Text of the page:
So what does the new memo sent out to U.S. attorneys say?
It’s called the Cole memo. It reiterates that all marijuana is illegal under federal law. They say that clearly federal resources should not be used to go after patients and their caregivers. They also say that any very large-scale operations — multimillion-dollar operations — will be prosecuted even if they are operating legally under state law. So that represents a modest change in policy. What they are not clear on is what will happen with the midlevel dispensaries. They’re not multimillion-dollar operations, they’re operating legally under state law, and they seem to be serving a population that has medical marijuana recommendations from their physicians. With those operations we’re in a kind of wait-and-see mode as to what prosecutors will do state by state.
The language of the Cole memo is quite aggressive in saying to everybody, “You better watch out, because any one of you could be prosecuted.” On the other hand there are some other messages being sent saying, “Watch what we do, not what we say.” So the real test cases will be whether or not the feds decide to go after medical marijuana dispensaries that are operating legally under state law and are being responsibly regulated by state authorities. If they do that, then we’ll know they really seriously backtracked on the president’s commitment.
So from the beginning of the administration to the present, have they actually gone after dispensaries?
There was a proliferation of dispensaries in states like Colorado and California. So there have in fact been more raids under the Obama administration than there were under the Bush administration. It’s hard to say whether that’s a reflection of the proliferation of dispensaries or whether that’s a real change in policy. What’s also not clear is whether the feds are only targeting those facilities that are not clearly operating legally under state law. So the feds have really created a growing sense of confusion in the medical marijuana community about where the line is between what will be permitted and what won’t.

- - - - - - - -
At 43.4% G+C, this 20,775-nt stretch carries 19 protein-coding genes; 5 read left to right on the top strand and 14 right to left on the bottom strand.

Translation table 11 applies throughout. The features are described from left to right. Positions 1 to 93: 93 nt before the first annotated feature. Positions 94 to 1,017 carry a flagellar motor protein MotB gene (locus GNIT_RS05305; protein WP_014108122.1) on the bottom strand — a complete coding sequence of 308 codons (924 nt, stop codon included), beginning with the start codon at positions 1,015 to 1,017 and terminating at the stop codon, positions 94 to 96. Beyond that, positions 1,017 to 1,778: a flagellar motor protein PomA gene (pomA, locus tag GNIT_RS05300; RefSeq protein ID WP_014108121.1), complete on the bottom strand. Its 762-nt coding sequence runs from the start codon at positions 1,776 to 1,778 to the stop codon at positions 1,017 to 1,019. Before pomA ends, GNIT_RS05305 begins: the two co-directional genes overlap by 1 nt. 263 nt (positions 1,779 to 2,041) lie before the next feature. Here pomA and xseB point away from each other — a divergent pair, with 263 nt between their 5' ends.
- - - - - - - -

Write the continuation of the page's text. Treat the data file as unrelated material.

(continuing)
Stepping back from medical marijuana, has there been much of a shift from the Bush to Obama administrations with “drug war” policy more broadly?
I was pleasantly surprised by the first 18 months of the administration. Obama made three explicit promises during the campaign. He said the feds would not go after medical marijuana facilities operating legally under state law, and he appeared to make good on that. He said the crack-powder laws needed to be rolled back, and they got a major reform of that law last year. Third, he said he would support federal funding for needle exchange, and they did support the efforts in Congress on that. Since that time, it looks more and more like the drug czar’s office has been captured by the drug warriors and the anti-drug fanatics who dominated policy-making in the Clinton and Bush administrations. The rhetoric coming out of the drug czar’s office is almost indistinguishable from the rhetoric of past administrations. The personnel they’ve been hiring, and the people they talk to, are overwhelmingly those who have been associated with the failed drug war policies of the past. And meanwhile the Justice Department seems to be getting more and more engaged in enforcement of marijuana laws in ways that really make no sense as a matter of [the] responsible [use] of resources.